NGV Highlights from ACT Expo 2011

| USA, Long Beach CA
Ryder displays new Freightliner M2

Ryder's Freightliner M2 (Image: Fleets&Fuels)

Alex Lawson, NGV Global’s Technical Chair, reports on conference highlights from the Alternative Clean Transportation (ACT) 2011 Expo in Long Beach, California earlier this month where 60 of the 95 exhibitors featured CNG or LNG vehicles, equipment or services, including details of:

– New ANGA/ AGA Transportation Collaborative
– Heavy Duty NGVs
– Diesel Electric vs LNG Tractors
– Economics and Policy

New ANGA/ AGA Transportation Collaborative

While the major NGV activity in North America continues to be focused on heavy duty vehicles and fleet applications, a new initiative was announced with greater focus on consumer light duty NGVs. ANGA and AGA have formed an alliance likely to be called the “NGV Transportation Collaborative” and headed up by Executive Director Kathryn Clay. Amongst its goals is to make the fracking technology used in shale gas production transparent from the point of view of chemicals involved.

Heavy Duty NGVs

Freightliner displays Cascadia 11.9 litre concept proof

Freightliner displays Cascadia 11.9 litre concept proof (Image: Fleets&Fuels)

The exhibition featured heavy duty trucks galore, including diesel electric, diesel hydraulic, CNG and LNG trucks and tractors, and biodiesel models. Truck manufacturers were well represented, which included Kenworth, Peterbilt, and Freightliner. Fleet operators included Ryder, Paper Transport, Border Valley Trading, UPS and Coco-Cola. CNG/LNG vehicles represented the largest number of vehicles on display.

The major impediment to growth in the heavy duty sector for NGVs in North America remains infrastructure issues, with more players needed. Nevertheless, the economics remain attractive with savings of 20 cents per mile compared with diesel. Current engines however are not a fit for all applications and there is a need for an 11.9L version of the Cummins Westport engines (Editor Note: or any other manufacturer ‘s engine).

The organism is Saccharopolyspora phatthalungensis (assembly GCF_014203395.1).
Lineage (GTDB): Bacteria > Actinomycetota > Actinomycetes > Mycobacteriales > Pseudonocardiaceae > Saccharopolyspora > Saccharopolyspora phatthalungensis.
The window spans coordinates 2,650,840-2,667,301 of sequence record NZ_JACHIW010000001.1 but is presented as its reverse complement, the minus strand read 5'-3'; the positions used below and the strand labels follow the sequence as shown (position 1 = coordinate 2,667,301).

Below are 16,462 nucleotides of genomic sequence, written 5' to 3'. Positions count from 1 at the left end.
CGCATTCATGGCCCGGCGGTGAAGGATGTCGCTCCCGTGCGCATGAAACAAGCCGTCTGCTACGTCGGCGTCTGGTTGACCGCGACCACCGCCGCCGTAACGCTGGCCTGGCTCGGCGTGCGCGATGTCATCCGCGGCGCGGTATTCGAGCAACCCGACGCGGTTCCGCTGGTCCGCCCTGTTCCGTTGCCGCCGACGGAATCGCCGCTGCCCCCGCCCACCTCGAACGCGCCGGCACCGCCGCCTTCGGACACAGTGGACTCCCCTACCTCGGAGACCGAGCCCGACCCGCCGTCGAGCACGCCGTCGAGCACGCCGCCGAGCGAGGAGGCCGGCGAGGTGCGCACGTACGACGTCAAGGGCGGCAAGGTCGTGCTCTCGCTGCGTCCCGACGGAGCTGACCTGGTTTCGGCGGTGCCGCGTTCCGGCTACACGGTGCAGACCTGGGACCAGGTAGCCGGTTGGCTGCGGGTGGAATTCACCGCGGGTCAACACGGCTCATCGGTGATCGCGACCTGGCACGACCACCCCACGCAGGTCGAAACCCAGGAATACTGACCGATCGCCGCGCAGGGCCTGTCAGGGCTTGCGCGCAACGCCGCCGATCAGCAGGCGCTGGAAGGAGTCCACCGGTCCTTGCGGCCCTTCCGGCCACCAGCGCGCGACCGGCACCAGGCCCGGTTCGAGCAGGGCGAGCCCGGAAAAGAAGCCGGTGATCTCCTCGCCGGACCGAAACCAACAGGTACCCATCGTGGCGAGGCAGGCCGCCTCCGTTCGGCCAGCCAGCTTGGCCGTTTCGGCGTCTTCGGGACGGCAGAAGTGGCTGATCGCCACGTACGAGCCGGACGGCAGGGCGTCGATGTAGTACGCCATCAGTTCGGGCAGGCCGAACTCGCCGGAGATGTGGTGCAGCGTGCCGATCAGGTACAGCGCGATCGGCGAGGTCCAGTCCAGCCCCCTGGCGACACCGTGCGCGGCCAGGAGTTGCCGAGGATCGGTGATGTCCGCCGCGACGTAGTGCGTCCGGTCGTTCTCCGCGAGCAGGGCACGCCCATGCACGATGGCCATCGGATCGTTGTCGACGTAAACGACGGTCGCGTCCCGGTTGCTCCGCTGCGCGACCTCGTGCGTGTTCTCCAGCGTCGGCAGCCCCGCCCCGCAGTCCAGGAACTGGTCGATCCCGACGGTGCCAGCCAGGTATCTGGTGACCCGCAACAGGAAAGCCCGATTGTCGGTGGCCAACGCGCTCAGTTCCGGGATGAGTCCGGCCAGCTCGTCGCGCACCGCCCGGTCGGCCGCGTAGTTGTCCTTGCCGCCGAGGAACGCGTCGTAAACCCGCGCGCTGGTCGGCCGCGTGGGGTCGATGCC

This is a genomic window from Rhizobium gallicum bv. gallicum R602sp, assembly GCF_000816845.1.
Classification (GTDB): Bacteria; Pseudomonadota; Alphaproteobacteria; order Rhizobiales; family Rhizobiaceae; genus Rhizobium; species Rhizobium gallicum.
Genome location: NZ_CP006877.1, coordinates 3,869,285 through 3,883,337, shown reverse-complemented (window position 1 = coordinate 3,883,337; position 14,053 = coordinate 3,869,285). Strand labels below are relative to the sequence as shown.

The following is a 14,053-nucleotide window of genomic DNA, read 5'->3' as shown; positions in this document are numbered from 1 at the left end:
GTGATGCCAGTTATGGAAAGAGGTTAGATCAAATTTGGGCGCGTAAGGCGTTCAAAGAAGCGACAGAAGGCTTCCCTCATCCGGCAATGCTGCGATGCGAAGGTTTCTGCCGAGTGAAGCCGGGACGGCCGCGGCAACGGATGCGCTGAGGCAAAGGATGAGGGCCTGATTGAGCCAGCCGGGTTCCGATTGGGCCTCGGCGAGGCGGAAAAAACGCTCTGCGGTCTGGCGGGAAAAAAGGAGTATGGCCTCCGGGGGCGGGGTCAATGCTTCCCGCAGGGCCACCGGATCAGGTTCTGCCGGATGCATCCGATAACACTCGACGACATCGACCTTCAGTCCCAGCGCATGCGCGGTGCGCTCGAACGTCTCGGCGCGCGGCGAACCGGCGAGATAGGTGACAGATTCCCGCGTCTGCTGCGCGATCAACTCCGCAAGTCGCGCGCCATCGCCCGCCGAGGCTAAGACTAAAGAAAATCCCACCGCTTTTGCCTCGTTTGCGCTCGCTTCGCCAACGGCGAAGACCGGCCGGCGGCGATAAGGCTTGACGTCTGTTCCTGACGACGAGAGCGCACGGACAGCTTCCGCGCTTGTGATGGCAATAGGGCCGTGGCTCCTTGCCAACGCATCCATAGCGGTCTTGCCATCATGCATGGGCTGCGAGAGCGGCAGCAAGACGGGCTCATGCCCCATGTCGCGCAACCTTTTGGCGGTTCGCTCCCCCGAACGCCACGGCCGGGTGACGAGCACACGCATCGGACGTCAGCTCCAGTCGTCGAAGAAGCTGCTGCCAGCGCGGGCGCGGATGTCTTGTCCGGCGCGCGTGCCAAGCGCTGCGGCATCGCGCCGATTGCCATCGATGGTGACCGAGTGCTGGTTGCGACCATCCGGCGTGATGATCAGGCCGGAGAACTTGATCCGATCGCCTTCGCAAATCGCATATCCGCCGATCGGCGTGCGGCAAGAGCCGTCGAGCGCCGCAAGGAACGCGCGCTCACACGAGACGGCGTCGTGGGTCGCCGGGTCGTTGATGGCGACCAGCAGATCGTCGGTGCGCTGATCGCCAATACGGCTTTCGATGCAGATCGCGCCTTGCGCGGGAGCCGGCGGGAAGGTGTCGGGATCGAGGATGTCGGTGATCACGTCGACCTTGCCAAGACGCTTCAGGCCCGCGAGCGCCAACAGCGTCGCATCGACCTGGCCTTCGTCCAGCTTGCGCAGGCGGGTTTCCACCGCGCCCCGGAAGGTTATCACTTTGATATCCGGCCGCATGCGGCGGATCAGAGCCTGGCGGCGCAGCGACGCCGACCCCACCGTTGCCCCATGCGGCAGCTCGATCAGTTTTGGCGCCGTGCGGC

Despite recognising the clean nature of newly developed diesels UPS are replacing older 2005 diesels with LNG tractors resulting in cleaner emissions; a stronger driver is LNG being a domestic fuel.

Diesel Electric vs LNG Tractors

Engaging in a discussion with an area fleet supervisor from Coco-Cola led to some interesting insights on the merits of diesel hybrid electric heavy duty Class 8 tractors vs LNG heavy duty Class 8 tractors. Coco-Cola operates both Kenworth T370 diesel hybrid electric tractors and Kenworth T440 LNG tractors. Though data indicates that diesel electric vehicles have a 30% improvement in fuel efficiency over current diesel, given increased availability of LNG the LNG tractors would provide the lowest cost solution.

Economics and Policy

Comment was made that if you consider energy supply on a food equivalent basis, it takes 18 calories to get 1 calorie of food on the table, that is an 18/1 factor to get food on the table. There was also a very strong undercurrent to use domestic US energy supplies as a main driver in selecting from the portfolio of options. This was much stronger than we have heard before.

Natural gas fits all of the criteria of being accessible, affordable, clean and American. It is also now very clear that there is a complete decoupling of natural gas pricing from petroleum pricing which greatly assist the economics.

However, it is necessary to get away from the uncertainties associated with petroleum price volatility which is all about policy, not marketing. Incentives for fuels is preferable to mandates, and it was noted that there is a 70% tax on fuels in Europe, but only 25% in the USA. However, raising taxes in the US is presently not politically viable, so there is a need for innovative consistency in policy to sustain alternative transportation options. Certainly, the petroleum price spikes are increasing in frequency, and if this continues, it may be possible to skip across the top to sustain alternative technologies.

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